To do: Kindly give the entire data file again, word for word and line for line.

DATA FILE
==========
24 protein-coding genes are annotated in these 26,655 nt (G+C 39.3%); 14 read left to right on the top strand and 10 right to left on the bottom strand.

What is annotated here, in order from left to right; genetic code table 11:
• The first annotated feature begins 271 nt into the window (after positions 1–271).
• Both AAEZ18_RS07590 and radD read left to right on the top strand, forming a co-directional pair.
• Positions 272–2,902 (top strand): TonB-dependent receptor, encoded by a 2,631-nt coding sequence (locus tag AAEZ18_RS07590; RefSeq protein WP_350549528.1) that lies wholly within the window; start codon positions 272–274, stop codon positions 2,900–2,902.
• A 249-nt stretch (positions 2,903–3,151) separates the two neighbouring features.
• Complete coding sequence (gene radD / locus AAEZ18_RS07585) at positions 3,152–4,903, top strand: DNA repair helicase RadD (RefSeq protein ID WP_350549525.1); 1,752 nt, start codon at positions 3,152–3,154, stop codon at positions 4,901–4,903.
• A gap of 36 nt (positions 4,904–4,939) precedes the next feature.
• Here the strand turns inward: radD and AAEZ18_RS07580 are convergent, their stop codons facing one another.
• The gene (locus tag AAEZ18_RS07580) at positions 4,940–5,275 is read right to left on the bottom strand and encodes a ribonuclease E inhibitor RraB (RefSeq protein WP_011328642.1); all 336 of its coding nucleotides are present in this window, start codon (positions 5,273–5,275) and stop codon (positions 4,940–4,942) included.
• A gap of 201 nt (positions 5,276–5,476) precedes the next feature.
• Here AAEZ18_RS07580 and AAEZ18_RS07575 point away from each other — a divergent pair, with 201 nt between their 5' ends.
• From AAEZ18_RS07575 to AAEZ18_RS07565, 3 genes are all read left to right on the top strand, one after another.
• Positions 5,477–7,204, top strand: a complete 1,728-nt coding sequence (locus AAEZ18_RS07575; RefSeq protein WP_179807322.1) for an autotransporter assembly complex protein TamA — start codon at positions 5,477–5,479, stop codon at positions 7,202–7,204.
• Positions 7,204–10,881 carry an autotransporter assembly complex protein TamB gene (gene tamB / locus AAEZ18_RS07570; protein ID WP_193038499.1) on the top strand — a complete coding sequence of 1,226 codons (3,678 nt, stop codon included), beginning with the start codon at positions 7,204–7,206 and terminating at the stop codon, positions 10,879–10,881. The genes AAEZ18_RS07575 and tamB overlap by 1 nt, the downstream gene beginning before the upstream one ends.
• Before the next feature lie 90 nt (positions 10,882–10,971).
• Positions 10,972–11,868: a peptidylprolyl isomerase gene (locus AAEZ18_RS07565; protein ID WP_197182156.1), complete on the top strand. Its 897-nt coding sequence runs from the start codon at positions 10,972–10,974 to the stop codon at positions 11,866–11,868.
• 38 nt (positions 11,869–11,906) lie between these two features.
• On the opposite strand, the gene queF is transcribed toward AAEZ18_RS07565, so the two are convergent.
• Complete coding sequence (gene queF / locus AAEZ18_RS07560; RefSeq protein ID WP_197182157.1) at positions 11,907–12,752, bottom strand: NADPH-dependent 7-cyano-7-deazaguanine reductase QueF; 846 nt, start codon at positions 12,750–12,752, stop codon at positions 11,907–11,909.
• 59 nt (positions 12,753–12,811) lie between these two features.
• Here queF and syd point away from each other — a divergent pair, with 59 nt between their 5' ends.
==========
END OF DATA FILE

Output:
24 protein-coding genes are annotated in these 26,655 nt (G+C 39.3%); 14 read left to right on the top strand and 10 right to left on the bottom strand.

What is annotated here, in order from left to right; genetic code table 11:
• The first annotated feature begins 271 nt into the window (after positions 1–271).
• Both AAEZ18_RS07590 and radD read left to right on the top strand, forming a co-directional pair.
• Positions 272–2,902 (top strand): TonB-dependent receptor, encoded by a 2,631-nt coding sequence (locus tag AAEZ18_RS07590; RefSeq protein WP_350549528.1) that lies wholly within the window; start codon positions 272–274, stop codon positions 2,900–2,902.
• A 249-nt stretch (positions 2,903–3,151) separates the two neighbouring features.
• Complete coding sequence (gene radD / locus AAEZ18_RS07585) at positions 3,152–4,903, top strand: DNA repair helicase RadD (RefSeq protein ID WP_350549525.1); 1,752 nt, start codon at positions 3,152–3,154, stop codon at positions 4,901–4,903.
• A gap of 36 nt (positions 4,904–4,939) precedes the next feature.
• Here the strand turns inward: radD and AAEZ18_RS07580 are convergent, their stop codons facing one another.
• The gene (locus tag AAEZ18_RS07580) at positions 4,940–5,275 is read right to left on the bottom strand and encodes a ribonuclease E inhibitor RraB (RefSeq protein WP_011328642.1); all 336 of its coding nucleotides are present in this window, start codon (positions 5,273–5,275) and stop codon (positions 4,940–4,942) included.
• A gap of 201 nt (positions 5,276–5,476) precedes the next feature.
• Here AAEZ18_RS07580 and AAEZ18_RS07575 point away from each other — a divergent pair, with 201 nt between their 5' ends.
• From AAEZ18_RS07575 to AAEZ18_RS07565, 3 genes are all read left to right on the top strand, one after another.
• Positions 5,477–7,204, top strand: a complete 1,728-nt coding sequence (locus AAEZ18_RS07575; RefSeq protein WP_179807322.1) for an autotransporter assembly complex protein TamA — start codon at positions 5,477–5,479, stop codon at positions 7,202–7,204.
• Positions 7,204–10,881 carry an autotransporter assembly complex protein TamB gene (gene tamB / locus AAEZ18_RS07570; protein ID WP_193038499.1) on the top strand — a complete coding sequence of 1,226 codons (3,678 nt, stop codon included), beginning with the start codon at positions 7,204–7,206 and terminating at the stop codon, positions 10,879–10,881. The genes AAEZ18_RS07575 and tamB overlap by 1 nt, the downstream gene beginning before the upstream one ends.
• Before the next feature lie 90 nt (positions 10,882–10,971).
• Positions 10,972–11,868: a peptidylprolyl isomerase gene (locus AAEZ18_RS07565; protein ID WP_197182156.1), complete on the top strand. Its 897-nt coding sequence runs from the start codon at positions 10,972–10,974 to the stop codon at positions 11,866–11,868.
• 38 nt (positions 11,869–11,906) lie between these two features.
• On the opposite strand, the gene queF is transcribed toward AAEZ18_RS07565, so the two are convergent.
• Complete coding sequence (gene queF / locus AAEZ18_RS07560; RefSeq protein ID WP_197182157.1) at positions 11,907–12,752, bottom strand: NADPH-dependent 7-cyano-7-deazaguanine reductase QueF; 846 nt, start codon at positions 12,750–12,752, stop codon at positions 11,907–11,909.
• 59 nt (positions 12,753–12,811) lie between these two features.
• Here queF and syd point away from each other — a divergent pair, with 59 nt between their 5' ends.